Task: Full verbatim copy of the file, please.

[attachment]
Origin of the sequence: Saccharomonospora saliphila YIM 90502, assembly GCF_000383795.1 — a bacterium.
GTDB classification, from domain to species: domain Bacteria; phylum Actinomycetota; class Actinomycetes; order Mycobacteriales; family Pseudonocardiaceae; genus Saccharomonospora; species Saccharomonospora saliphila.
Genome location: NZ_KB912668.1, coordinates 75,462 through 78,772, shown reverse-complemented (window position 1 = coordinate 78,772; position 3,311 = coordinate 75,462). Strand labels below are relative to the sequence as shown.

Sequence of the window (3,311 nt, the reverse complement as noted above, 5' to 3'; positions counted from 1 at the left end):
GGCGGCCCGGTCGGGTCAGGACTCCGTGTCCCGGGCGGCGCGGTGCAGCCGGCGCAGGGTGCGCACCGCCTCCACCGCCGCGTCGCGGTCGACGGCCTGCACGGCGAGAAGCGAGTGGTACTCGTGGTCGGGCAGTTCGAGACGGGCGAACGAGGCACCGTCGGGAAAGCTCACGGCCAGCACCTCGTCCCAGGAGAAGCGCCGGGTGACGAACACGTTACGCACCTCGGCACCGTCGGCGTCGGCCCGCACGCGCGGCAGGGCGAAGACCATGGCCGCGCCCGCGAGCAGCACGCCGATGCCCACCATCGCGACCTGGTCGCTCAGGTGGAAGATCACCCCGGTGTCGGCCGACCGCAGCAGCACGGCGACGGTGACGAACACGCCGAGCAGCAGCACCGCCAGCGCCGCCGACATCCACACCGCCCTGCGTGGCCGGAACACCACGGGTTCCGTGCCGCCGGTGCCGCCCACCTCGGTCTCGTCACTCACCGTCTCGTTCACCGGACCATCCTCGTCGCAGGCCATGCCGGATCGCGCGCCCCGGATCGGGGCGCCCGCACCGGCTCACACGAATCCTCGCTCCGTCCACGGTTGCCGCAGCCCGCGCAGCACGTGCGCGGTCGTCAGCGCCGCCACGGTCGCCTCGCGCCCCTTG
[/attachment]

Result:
Origin of the sequence: Saccharomonospora saliphila YIM 90502, assembly GCF_000383795.1 — a bacterium.
GTDB classification, from domain to species: domain Bacteria; phylum Actinomycetota; class Actinomycetes; order Mycobacteriales; family Pseudonocardiaceae; genus Saccharomonospora; species Saccharomonospora saliphila.
Genome location: NZ_KB912668.1, coordinates 75,462 through 78,772, shown reverse-complemented (window position 1 = coordinate 78,772; position 3,311 = coordinate 75,462). Strand labels below are relative to the sequence as shown.

Sequence of the window (3,311 nt, the reverse complement as noted above, 5' to 3'; positions counted from 1 at the left end):
GGCGGCCCGGTCGGGTCAGGACTCCGTGTCCCGGGCGGCGCGGTGCAGCCGGCGCAGGGTGCGCACCGCCTCCACCGCCGCGTCGCGGTCGACGGCCTGCACGGCGAGAAGCGAGTGGTACTCGTGGTCGGGCAGTTCGAGACGGGCGAACGAGGCACCGTCGGGAAAGCTCACGGCCAGCACCTCGTCCCAGGAGAAGCGCCGGGTGACGAACACGTTACGCACCTCGGCACCGTCGGCGTCGGCCCGCACGCGCGGCAGGGCGAAGACCATGGCCGCGCCCGCGAGCAGCACGCCGATGCCCACCATCGCGACCTGGTCGCTCAGGTGGAAGATCACCCCGGTGTCGGCCGACCGCAGCAGCACGGCGACGGTGACGAACACGCCGAGCAGCAGCACCGCCAGCGCCGCCGACATCCACACCGCCCTGCGTGGCCGGAACACCACGGGTTCCGTGCCGCCGGTGCCGCCCACCTCGGTCTCGTCACTCACCGTCTCGTTCACCGGACCATCCTCGTCGCAGGCCATGCCGGATCGCGCGCCCCGGATCGGGGCGCCCGCACCGGCTCACACGAATCCTCGCTCCGTCCACGGTTGCCGCAGCCCGCGCAGCACGTGCGCGGTCGTCAGCGCCGCCACGGTCGCCTCGCGCCCCTTG